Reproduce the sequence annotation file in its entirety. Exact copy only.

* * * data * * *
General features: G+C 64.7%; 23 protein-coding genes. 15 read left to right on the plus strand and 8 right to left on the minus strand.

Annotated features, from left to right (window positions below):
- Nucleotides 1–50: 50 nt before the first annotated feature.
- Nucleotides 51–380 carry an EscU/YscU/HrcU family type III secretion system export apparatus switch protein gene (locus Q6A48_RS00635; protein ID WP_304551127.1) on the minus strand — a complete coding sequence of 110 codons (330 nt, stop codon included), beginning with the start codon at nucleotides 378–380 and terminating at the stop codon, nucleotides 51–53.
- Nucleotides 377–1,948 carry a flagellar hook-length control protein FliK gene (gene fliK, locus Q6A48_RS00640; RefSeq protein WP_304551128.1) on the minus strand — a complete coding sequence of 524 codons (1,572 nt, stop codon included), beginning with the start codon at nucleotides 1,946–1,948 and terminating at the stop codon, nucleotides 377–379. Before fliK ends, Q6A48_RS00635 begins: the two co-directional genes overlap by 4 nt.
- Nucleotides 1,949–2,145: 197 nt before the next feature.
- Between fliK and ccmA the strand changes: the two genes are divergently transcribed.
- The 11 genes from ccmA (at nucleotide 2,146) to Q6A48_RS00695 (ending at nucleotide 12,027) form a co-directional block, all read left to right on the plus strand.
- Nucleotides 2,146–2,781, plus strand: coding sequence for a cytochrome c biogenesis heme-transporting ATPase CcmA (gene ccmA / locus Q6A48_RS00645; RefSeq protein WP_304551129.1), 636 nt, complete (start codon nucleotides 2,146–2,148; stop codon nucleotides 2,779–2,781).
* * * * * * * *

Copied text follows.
General features: G+C 64.7%; 23 protein-coding genes. 15 read left to right on the plus strand and 8 right to left on the minus strand.

Annotated features, from left to right (window positions below):
- Nucleotides 1–50: 50 nt before the first annotated feature.
- Nucleotides 51–380 carry an EscU/YscU/HrcU family type III secretion system export apparatus switch protein gene (locus Q6A48_RS00635; protein ID WP_304551127.1) on the minus strand — a complete coding sequence of 110 codons (330 nt, stop codon included), beginning with the start codon at nucleotides 378–380 and terminating at the stop codon, nucleotides 51–53.
- Nucleotides 377–1,948 carry a flagellar hook-length control protein FliK gene (gene fliK, locus Q6A48_RS00640; RefSeq protein WP_304551128.1) on the minus strand — a complete coding sequence of 524 codons (1,572 nt, stop codon included), beginning with the start codon at nucleotides 1,946–1,948 and terminating at the stop codon, nucleotides 377–379. Before fliK ends, Q6A48_RS00635 begins: the two co-directional genes overlap by 4 nt.
- Nucleotides 1,949–2,145: 197 nt before the next feature.
- Between fliK and ccmA the strand changes: the two genes are divergently transcribed.
- The 11 genes from ccmA (at nucleotide 2,146) to Q6A48_RS00695 (ending at nucleotide 12,027) form a co-directional block, all read left to right on the plus strand.
- Nucleotides 2,146–2,781, plus strand: coding sequence for a cytochrome c biogenesis heme-transporting ATPase CcmA (gene ccmA / locus Q6A48_RS00645; RefSeq protein WP_304551129.1), 636 nt, complete (start codon nucleotides 2,146–2,148; stop codon nucleotides 2,779–2,781).